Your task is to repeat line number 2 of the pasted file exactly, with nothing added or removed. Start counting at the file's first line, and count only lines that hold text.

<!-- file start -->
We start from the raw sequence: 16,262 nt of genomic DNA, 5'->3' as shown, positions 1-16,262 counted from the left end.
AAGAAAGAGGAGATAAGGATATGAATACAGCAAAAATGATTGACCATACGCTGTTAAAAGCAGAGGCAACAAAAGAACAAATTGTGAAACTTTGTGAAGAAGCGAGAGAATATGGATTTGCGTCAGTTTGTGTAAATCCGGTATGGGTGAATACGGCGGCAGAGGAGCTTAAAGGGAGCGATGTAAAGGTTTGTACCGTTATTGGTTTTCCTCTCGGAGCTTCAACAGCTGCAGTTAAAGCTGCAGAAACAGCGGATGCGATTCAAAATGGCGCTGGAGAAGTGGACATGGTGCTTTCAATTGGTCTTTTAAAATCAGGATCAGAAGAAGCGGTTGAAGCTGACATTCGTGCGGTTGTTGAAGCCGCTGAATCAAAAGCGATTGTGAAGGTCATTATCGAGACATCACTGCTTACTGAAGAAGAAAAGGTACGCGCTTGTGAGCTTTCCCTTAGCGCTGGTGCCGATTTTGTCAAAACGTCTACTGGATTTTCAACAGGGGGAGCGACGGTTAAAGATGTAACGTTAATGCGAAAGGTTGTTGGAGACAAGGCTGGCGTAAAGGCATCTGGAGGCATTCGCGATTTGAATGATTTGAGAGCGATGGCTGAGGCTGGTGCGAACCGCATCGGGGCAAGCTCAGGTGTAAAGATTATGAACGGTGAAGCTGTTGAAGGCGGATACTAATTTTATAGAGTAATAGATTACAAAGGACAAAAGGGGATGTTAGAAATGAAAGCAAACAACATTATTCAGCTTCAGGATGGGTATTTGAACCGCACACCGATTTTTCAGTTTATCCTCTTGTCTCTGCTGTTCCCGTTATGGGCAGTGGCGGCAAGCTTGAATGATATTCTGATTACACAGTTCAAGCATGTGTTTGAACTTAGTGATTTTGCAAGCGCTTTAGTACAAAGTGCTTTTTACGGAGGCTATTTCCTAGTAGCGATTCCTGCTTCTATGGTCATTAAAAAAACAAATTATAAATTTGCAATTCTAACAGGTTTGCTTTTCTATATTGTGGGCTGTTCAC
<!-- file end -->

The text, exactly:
AAGAAAGAGGAGATAAGGATATGAATACAGCAAAAATGATTGACCATACGCTGTTAAAAGCAGAGGCAACAAAAGAACAAATTGTGAAACTTTGTGAAGAAGCGAGAGAATATGGATTTGCGTCAGTTTGTGTAAATCCGGTATGGGTGAATACGGCGGCAGAGGAGCTTAAAGGGAGCGATGTAAAGGTTTGTACCGTTATTGGTTTTCCTCTCGGAGCTTCAACAGCTGCAGTTAAAGCTGCAGAAACAGCGGATGCGATTCAAAATGGCGCTGGAGAAGTGGACATGGTGCTTTCAATTGGTCTTTTAAAATCAGGATCAGAAGAAGCGGTTGAAGCTGACATTCGTGCGGTTGTTGAAGCCGCTGAATCAAAAGCGATTGTGAAGGTCATTATCGAGACATCACTGCTTACTGAAGAAGAAAAGGTACGCGCTTGTGAGCTTTCCCTTAGCGCTGGTGCCGATTTTGTCAAAACGTCTACTGGATTTTCAACAGGGGGAGCGACGGTTAAAGATGTAACGTTAATGCGAAAGGTTGTTGGAGACAAGGCTGGCGTAAAGGCATCTGGAGGCATTCGCGATTTGAATGATTTGAGAGCGATGGCTGAGGCTGGTGCGAACCGCATCGGGGCAAGCTCAGGTGTAAAGATTATGAACGGTGAAGCTGTTGAAGGCGGATACTAATTTTATAGAGTAATAGATTACAAAGGACAAAAGGGGATGTTAGAAATGAAAGCAAACAACATTATTCAGCTTCAGGATGGGTATTTGAACCGCACACCGATTTTTCAGTTTATCCTCTTGTCTCTGCTGTTCCCGTTATGGGCAGTGGCGGCAAGCTTGAATGATATTCTGATTACACAGTTCAAGCATGTGTTTGAACTTAGTGATTTTGCAAGCGCTTTAGTACAAAGTGCTTTTTACGGAGGCTATTTCCTAGTAGCGATTCCTGCTTCTATGGTCATTAAAAAAACAAATTATAAATTTGCAATTCTAACAGGTTTGCTTTTCTATATTGTGGGCTGTTCAC